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Prologue from Ochrid - March 8 [March 21]

1. St Theophylactus, Bishop of Nicomedia.

When the Emperor's chief counsellor, Tarasius, was, while still a layman, chosen as Patriarch of Constantinople, many were then given the monastic habit by him - these being laymen, friends and admirers of Tarasius. Among them was this Theophylactus. Tarasius sent him as bishop to Nicomedia. He was, as a bishop, a good pastor to his flock, and showed a rare compassion towards the poor and wretched. After the death of St Tarasius, Nichephorus succeeded to the patriarchal throne in Constantinople, and, shortly after that, Leo the Armenian came to the imperial throne. This latter was an iconoclast and as such stirred up a veritable storm in the Church of Christ. Although the iconoclast heresy had been proscribed by the Seventh Ecumenical Council, this Emperor restored it and tried to displace Orthodoxy. St Theophylactus withstood the Emperor to his face, and when the latter would not retract, said to him: 'O king, great destruction will come upon you, and you will not find anyone to deliver you from it.' For speaking thus St Theophylactus was, at the Emperor's command, deposed from his seat and sent into exile, where he spent thirty years enduring many difficulties and insults and where he finally gave his soul to the Lord in about 845.

2. The Hieromartyr Theodoretus.

The Emperor Constantine built a cathedral in Antioch, and adorned it with great beauty. The people named this church 'the golden church', because of the exterior and interior gold-work and because of the amount of gold and silver plate in the church. The Emperor also gave this church vast lands for the support of the clergy, whose number was considerable. The custodian of these vessels and all the precious things in the church was the priest Theodoretus, a man of great faith and rare devotion. When Julian the Apostate came to the throne, he denied Christ although he was baptised, and launched a persecution of Christians. His uncle, also called Julian, came to Antioch and plundered the golden church, brought Theodoretus, as the treasurer, to trial and put pressure on him to deny Christ. Theodoretus not only refused to deny Christ, he also scolded the Emperor Julian for having fallen back from the true Faith and turned back to idol-worship as a dog to vomit. When the evil judge, out of capriciousness, urinated in the golden church, Theodoretus prophesied a terrible death for him, which soon overtook him. Theodoretus was beheaded with an axe for the sake of Christ, and the judge, Julian, felt pains in his abdomen from the time he had urinated in the church. His whole abdomen was rotted by worms and he vomited up his apostate soul in the most terrible torments. Also Felix, an assistant of his, died in fulfilment of Theodoretus's prophecy of a haemorrhage from the mouth immediately the righteous man had been beheaded. St Theodoretus was beheaded in 362 and went to the glorious Kingdom of Christ the King.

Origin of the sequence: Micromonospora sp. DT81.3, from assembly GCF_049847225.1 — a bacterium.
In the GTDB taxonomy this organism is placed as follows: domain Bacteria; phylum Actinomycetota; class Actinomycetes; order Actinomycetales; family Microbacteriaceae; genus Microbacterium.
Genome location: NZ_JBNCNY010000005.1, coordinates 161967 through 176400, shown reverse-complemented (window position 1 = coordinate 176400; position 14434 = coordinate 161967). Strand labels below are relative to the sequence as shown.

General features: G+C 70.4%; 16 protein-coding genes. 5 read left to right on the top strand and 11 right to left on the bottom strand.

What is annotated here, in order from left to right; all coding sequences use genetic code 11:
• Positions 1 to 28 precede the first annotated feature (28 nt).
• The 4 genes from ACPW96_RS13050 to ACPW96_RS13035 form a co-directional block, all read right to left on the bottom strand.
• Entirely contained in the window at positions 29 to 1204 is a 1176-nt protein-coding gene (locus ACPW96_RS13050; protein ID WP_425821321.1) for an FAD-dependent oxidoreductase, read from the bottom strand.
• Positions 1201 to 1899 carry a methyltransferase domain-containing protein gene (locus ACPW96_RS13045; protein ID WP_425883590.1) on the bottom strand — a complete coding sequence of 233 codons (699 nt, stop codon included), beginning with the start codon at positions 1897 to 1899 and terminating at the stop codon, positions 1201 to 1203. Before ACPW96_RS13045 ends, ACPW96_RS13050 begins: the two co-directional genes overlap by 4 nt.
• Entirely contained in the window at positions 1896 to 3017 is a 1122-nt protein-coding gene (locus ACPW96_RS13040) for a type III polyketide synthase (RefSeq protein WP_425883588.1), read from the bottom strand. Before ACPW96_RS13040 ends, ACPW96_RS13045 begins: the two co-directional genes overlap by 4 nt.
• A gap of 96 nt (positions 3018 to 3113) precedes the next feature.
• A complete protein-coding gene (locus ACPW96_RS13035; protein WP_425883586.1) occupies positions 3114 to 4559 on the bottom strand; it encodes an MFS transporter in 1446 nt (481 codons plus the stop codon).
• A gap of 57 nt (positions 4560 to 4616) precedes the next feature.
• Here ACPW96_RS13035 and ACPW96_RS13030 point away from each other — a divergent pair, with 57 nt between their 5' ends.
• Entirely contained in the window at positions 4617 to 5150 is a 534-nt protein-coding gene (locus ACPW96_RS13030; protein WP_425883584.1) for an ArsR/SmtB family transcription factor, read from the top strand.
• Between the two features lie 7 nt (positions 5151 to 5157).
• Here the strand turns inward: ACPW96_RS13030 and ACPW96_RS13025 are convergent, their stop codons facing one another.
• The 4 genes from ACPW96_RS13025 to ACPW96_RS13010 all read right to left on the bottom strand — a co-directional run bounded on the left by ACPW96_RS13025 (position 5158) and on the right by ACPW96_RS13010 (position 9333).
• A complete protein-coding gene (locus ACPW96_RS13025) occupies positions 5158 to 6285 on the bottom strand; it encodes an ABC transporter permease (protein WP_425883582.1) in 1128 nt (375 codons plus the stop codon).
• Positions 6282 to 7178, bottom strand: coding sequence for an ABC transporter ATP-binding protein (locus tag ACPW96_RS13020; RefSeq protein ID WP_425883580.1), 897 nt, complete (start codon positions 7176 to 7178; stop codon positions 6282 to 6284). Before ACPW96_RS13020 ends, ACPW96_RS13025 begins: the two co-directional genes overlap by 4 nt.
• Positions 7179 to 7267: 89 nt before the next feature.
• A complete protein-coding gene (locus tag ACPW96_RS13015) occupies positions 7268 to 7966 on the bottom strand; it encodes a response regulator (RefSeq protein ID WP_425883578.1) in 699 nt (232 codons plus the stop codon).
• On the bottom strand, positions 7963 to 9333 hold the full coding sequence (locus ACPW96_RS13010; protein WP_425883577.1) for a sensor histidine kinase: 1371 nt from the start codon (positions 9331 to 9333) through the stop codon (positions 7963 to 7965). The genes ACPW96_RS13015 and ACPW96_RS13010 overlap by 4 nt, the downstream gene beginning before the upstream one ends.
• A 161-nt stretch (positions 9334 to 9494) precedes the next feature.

Reflection

Be more trusting in the Lord than in your own mother. Confess all to Him. He will not betray you. Embrace all of His commandments as beneficial. They will not deceive you. In as much as you trust in God, so also be vigilant toward your enemies, toward your body, the world and demons. All of this was expressed much better by the glorious saint of God, Ephrem the Syrian, saying, "In embracing the commandments of God, have simplicity, and in warding off hostile intrigues, have the cunning (the dove and the serpent)."

Contemplation

To contemplate the Lord Jesus in the Garden of Gethsemane:

  1. How He repeatedly commands the disciples to watch and pray to God;
  2. How He rises three times from His sweat-inducing prayer, goes over to the disciples and finds that they are asleep;
  3. How they were all overcome by temptation because they forsook their teacher and fled for they were not prepared to overcome the fear of men;
  4. How we, too, become lazy and are not vigilant and do not pray to God, for when temptation comes, we forsake the Lord Christ.

Homily

About the vision of the eyes and the vision of the soul

"Coming in human likeness; and found human in appearance" (Philippians 2:7).

This, the Apostle Paul says, that same apostle who said about the Lord Jesus: "He is in the image of the invisible God, the first-born of all creation" (Colossians 1:15), and "In Him dwells the whole fullness of the Deity bodily" (Colossians 2:9). This is the Lord according to His essence and according to His internal nature but "found human in appearance." Men, whose hearts are hardened as stone and whose minds are darkened, recognize objects around themselves only through their eyes. Such men, in those days, looked with their eyes and saw Jesus as a man. It was not given to them to know anymore about Him except what their physical eyes saw. Physical man saw in Jesus and beheld only the body but did not see in that body neither God nor a perfect and sinless man.

Even today, whosoever judges only by that which he sees denies to Jesus all that he cannot see in other men. No one can speak the truth about the Lord who judges Him only with their eyes. That which the eyes can see of Him is but a small veil behind which is hidden the eternal mysteries of heaven and the greatestmysteries of time and of earth. In order to see that which is hidden in Him, behind the physical veil, one must have spiritual vision, which is the Spirit of God in one's heart, the Spirit Who draws back the veil and reveals the mysteries.

O, Lord, Mystery Most Sweet, make us worthy of the visit of Your Holy Spirit.

To You be glory and thanks always. Amen.

From The Prologue From Ochrid by Bishop Nikolai Velimirovich
© 1985 Lazarica Press, Birmingham UK